Establishing a business in China

How a foreign company invests and establishes a business in China and what aspects you need to think about.

The Chinese economy is considered by many to be the ultimate investment opportunity. Not only does it offer a market of up to 1300 million possible consumers, it also brings about annual growth rates that most countries would not even dare dreaming of. This is further strengthened by the fact that the Chinese government is doing everything in its power to continue to improve the investment climate for foreign companies by, among other things, continually spending large amounts of money on the improvement of the infrastructure. Here is a brief overview of the four main forms that a business establishment in China can choose.

The first issue is the business type. You have 4 options: Representative Office (RO), Joint-Venture Company (JV), Wholly-Foreign-Owned Enterprise (WOFE) or you may purchase shares in a Chinese company. For the last option, you may purchase a Chinese company including companies owned by a local Chinese entity or foreign invested companies includes WOFE or JV who are considered Chinese companies since they are registered in China. As per Chinese law, an RO has no separate legal status and is forbidden to do any purchasing or sales (e.g. goods, land, properties). JV’s shareholders are Chinese companies (not individuals) and foreign companies or foreign individuals. This type of business was quite popular when China started to open up and reform in the 1990s. Currently more and more foreign companies choose to set up WOFE for they may have more control over the enterprise and less disputes during business operation. We as lawyers have witnessed many disputes between the parties in JV companies thus it is also our recommendation that a WOFE, not JV to be established when you start your business in China. For the registration of a new business or the purchase of shares, the Chinese government shall normally approve them, after reviewing your company’s history and your capacity, for it encourages foreign investment entering the Chinese market.

Secondly, the issue of employment is also important. Since an RO has no independent legal status, it is obliged to hire employees through a Foreign Enterprise Service Corporation (hereafter refer to FESCO). The RO needs to pay a certain service fee, normally several hundred Chinese Yuan per employee, to a FESCO. In case of the termination of employment, the RO needs the cooperation of the FESCO and pay the severance by itself. For the last option, you need to get to know the existing employment situation of the Target Company in due diligence so as to have a stable transition period whilst the shares are being transferred. JVs and WOFEs, like other Chinese companies, are allowed to recruit and hire employees directly.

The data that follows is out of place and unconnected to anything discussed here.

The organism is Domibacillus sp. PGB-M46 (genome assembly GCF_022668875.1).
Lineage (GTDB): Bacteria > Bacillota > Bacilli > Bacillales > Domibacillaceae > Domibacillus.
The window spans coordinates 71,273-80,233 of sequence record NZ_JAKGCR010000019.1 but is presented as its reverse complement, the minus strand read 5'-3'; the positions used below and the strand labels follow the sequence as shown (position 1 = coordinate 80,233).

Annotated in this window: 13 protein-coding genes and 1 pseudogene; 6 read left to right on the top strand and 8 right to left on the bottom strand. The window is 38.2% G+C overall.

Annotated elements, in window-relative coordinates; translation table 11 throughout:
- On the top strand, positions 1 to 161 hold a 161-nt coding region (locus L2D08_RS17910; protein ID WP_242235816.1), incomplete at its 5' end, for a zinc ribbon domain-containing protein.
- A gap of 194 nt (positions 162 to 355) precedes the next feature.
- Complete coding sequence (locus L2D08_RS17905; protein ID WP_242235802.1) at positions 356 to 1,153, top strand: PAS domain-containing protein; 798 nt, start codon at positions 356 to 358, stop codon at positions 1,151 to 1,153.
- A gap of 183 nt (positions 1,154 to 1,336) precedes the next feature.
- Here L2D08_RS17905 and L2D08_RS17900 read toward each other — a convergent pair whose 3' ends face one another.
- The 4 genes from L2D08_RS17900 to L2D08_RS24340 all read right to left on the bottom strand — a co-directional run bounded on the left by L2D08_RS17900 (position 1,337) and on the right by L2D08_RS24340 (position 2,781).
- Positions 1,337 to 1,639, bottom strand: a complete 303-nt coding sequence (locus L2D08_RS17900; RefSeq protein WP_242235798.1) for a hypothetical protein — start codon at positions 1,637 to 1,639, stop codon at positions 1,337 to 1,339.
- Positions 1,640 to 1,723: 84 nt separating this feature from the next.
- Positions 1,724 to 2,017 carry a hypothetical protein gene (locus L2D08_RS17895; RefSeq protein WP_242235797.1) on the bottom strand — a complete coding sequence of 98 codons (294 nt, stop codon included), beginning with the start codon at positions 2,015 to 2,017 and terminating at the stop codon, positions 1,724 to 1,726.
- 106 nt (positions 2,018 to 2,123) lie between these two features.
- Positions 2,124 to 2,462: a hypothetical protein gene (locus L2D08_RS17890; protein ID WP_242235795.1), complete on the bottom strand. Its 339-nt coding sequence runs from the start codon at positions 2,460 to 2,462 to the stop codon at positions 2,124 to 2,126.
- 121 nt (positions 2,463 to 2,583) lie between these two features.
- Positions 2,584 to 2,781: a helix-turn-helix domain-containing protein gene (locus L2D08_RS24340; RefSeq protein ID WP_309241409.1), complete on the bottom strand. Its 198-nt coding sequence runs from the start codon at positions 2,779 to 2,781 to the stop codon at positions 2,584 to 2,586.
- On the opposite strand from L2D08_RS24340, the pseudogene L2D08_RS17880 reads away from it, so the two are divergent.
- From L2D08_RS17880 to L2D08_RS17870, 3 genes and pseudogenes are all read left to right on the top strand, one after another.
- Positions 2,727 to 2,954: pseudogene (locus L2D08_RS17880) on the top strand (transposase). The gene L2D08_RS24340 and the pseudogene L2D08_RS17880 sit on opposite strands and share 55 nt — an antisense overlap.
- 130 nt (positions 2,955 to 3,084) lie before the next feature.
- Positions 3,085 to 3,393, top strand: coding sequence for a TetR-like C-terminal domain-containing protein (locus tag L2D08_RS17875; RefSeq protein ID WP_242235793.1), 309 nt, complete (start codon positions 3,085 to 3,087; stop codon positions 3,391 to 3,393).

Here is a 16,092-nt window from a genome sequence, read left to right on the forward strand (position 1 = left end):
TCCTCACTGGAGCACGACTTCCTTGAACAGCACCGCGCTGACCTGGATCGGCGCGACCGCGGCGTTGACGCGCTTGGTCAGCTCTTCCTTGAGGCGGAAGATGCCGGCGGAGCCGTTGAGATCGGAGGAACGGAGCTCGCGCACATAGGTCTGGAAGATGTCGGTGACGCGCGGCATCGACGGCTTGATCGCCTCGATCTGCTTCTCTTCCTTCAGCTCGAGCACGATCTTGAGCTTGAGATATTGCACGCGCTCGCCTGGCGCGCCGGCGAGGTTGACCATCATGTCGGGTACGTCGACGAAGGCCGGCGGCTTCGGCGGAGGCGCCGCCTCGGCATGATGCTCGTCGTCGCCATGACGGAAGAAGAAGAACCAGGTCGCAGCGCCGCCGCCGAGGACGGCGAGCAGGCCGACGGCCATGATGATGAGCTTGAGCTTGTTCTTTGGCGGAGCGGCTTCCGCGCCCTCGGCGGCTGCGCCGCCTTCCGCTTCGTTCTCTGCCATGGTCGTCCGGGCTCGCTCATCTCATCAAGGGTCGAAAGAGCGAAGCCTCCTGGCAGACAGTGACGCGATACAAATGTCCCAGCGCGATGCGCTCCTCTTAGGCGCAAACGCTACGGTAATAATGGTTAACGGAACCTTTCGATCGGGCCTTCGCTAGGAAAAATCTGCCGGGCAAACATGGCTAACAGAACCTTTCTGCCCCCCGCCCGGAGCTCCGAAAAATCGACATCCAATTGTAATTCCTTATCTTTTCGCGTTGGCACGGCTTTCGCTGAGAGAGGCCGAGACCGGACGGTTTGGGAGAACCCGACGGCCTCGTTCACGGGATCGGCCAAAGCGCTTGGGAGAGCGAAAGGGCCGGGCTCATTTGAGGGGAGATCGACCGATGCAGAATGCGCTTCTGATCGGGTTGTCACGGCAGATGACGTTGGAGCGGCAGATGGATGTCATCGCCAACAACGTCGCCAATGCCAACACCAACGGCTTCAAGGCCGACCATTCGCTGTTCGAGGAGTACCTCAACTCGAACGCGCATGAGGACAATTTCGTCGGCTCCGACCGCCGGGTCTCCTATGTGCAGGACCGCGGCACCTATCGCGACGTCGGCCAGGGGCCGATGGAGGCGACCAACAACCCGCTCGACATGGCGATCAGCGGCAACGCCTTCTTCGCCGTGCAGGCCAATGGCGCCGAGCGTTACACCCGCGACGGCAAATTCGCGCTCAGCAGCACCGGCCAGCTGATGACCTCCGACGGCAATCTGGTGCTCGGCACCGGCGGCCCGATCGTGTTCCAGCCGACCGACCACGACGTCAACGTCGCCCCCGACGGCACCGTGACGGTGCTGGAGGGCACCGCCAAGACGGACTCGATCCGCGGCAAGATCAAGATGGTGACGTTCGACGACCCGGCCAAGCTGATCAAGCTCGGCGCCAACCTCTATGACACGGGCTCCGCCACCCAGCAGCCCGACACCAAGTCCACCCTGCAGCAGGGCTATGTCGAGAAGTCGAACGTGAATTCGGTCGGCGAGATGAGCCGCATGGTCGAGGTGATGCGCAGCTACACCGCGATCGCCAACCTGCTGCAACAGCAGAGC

Thirdly, one must consider tax burdens. An RO’s tax is based on the expense it incurs in business operations. Considering all other items, the comprehensive tax rate of ROs based on aforesaid expenses is around 12-15%. For JVs, WOFEs and the company that has been purchased (option 4) the main tax items are Value-added Tax, Business Tax, Consumption Tax and Income Tax. Value-added Tax is a circulation tax that shall be collected when the value of a product is increased when a service is provided or goods are sold and the bearer is the seller. According to professional accounting personnel’s analysis, the comprehensive tax burden rate of Value-added Tax is around 3% based on sales revenue. Business tax normally applies to the turnover of service provided or the turnover of sales of immovable properties, or of intangible assets, at a fixed rate varying from 3-5%. Income tax is collected based on total profit and rate of 25% applies to most of Chinese companies.

Fourthly, industry restrictions in national policy also need to be considered. China is a developing country so there are many industries that are restricted or forbidden for foreign investors. Before you decide to establish a business in China, you need to talk to your lawyer and learn whether the industry you intend to invest in is restricted or prohibited by the Chinese Centre Government. If the industry is listed as restricted, you’d better discover which level of Chinese government is involved in granting approval and what other conditions are involved (such as your company’s capacity and the minimum registered capital that should be injected).

In general, it depends on your requirements to decide what kind of entity to establish. All procedures need you or your company to prepare your legitimacy documentations which need to be notarized by a public notary and attested by the Chinese embassy or Consulate in the country in which you are based. A Credibility letter shall be prepared by your bank so that the Chinese government shall review your capital qualification and capacity to invest in China. If you are opening a company (WOFE or JV) or purchasing shares in a Chinese company, funds need to be transferred from you or your company’s bank account abroad to the registered capital bank account of the new company, or to the bank account of the seller of the shares.